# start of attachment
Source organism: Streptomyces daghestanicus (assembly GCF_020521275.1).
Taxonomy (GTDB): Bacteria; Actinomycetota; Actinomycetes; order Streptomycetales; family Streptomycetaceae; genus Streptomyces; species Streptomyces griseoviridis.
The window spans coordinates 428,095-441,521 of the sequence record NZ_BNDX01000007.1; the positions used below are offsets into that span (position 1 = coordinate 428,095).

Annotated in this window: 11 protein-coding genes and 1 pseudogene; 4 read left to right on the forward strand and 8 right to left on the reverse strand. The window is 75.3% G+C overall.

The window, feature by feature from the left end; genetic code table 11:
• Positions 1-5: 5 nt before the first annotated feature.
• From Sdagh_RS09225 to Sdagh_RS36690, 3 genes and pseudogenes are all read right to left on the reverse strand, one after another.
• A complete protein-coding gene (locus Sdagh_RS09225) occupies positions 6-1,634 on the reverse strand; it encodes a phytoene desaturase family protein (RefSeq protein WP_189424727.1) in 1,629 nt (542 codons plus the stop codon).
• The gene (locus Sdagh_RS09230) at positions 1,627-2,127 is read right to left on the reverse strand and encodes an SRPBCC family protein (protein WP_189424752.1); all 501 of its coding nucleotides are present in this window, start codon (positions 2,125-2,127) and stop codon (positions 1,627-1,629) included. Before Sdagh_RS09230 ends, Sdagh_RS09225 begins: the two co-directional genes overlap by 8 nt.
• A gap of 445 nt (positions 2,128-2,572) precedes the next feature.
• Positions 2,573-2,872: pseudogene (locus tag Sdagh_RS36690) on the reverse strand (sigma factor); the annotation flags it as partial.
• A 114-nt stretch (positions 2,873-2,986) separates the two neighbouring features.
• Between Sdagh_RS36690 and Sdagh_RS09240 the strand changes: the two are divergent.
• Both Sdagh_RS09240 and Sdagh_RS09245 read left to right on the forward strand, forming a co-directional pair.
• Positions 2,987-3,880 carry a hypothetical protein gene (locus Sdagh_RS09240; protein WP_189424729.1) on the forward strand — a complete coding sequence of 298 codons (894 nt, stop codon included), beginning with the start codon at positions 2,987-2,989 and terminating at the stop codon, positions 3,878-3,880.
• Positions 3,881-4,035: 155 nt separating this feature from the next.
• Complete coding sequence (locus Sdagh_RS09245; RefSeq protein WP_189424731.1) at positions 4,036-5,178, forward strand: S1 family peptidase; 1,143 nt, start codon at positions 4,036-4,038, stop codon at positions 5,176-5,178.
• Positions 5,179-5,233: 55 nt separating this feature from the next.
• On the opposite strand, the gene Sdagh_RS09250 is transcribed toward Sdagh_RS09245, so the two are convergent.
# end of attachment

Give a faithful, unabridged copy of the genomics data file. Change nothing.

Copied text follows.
Source organism: Streptomyces daghestanicus (assembly GCF_020521275.1).
Taxonomy (GTDB): Bacteria; Actinomycetota; Actinomycetes; order Streptomycetales; family Streptomycetaceae; genus Streptomyces; species Streptomyces griseoviridis.
The window spans coordinates 428,095-441,521 of the sequence record NZ_BNDX01000007.1; the positions used below are offsets into that span (position 1 = coordinate 428,095).

Annotated in this window: 11 protein-coding genes and 1 pseudogene; 4 read left to right on the forward strand and 8 right to left on the reverse strand. The window is 75.3% G+C overall.

The window, feature by feature from the left end; genetic code table 11:
• Positions 1-5: 5 nt before the first annotated feature.
• From Sdagh_RS09225 to Sdagh_RS36690, 3 genes and pseudogenes are all read right to left on the reverse strand, one after another.
• A complete protein-coding gene (locus Sdagh_RS09225) occupies positions 6-1,634 on the reverse strand; it encodes a phytoene desaturase family protein (RefSeq protein WP_189424727.1) in 1,629 nt (542 codons plus the stop codon).
• The gene (locus Sdagh_RS09230) at positions 1,627-2,127 is read right to left on the reverse strand and encodes an SRPBCC family protein (protein WP_189424752.1); all 501 of its coding nucleotides are present in this window, start codon (positions 2,125-2,127) and stop codon (positions 1,627-1,629) included. Before Sdagh_RS09230 ends, Sdagh_RS09225 begins: the two co-directional genes overlap by 8 nt.
• A gap of 445 nt (positions 2,128-2,572) precedes the next feature.
• Positions 2,573-2,872: pseudogene (locus tag Sdagh_RS36690) on the reverse strand (sigma factor); the annotation flags it as partial.
• A 114-nt stretch (positions 2,873-2,986) separates the two neighbouring features.
• Between Sdagh_RS36690 and Sdagh_RS09240 the strand changes: the two are divergent.
• Both Sdagh_RS09240 and Sdagh_RS09245 read left to right on the forward strand, forming a co-directional pair.
• Positions 2,987-3,880 carry a hypothetical protein gene (locus Sdagh_RS09240; protein WP_189424729.1) on the forward strand — a complete coding sequence of 298 codons (894 nt, stop codon included), beginning with the start codon at positions 2,987-2,989 and terminating at the stop codon, positions 3,878-3,880.
• Positions 3,881-4,035: 155 nt separating this feature from the next.
• Complete coding sequence (locus Sdagh_RS09245; RefSeq protein WP_189424731.1) at positions 4,036-5,178, forward strand: S1 family peptidase; 1,143 nt, start codon at positions 4,036-4,038, stop codon at positions 5,176-5,178.
• Positions 5,179-5,233: 55 nt separating this feature from the next.
• On the opposite strand, the gene Sdagh_RS09250 is transcribed toward Sdagh_RS09245, so the two are convergent.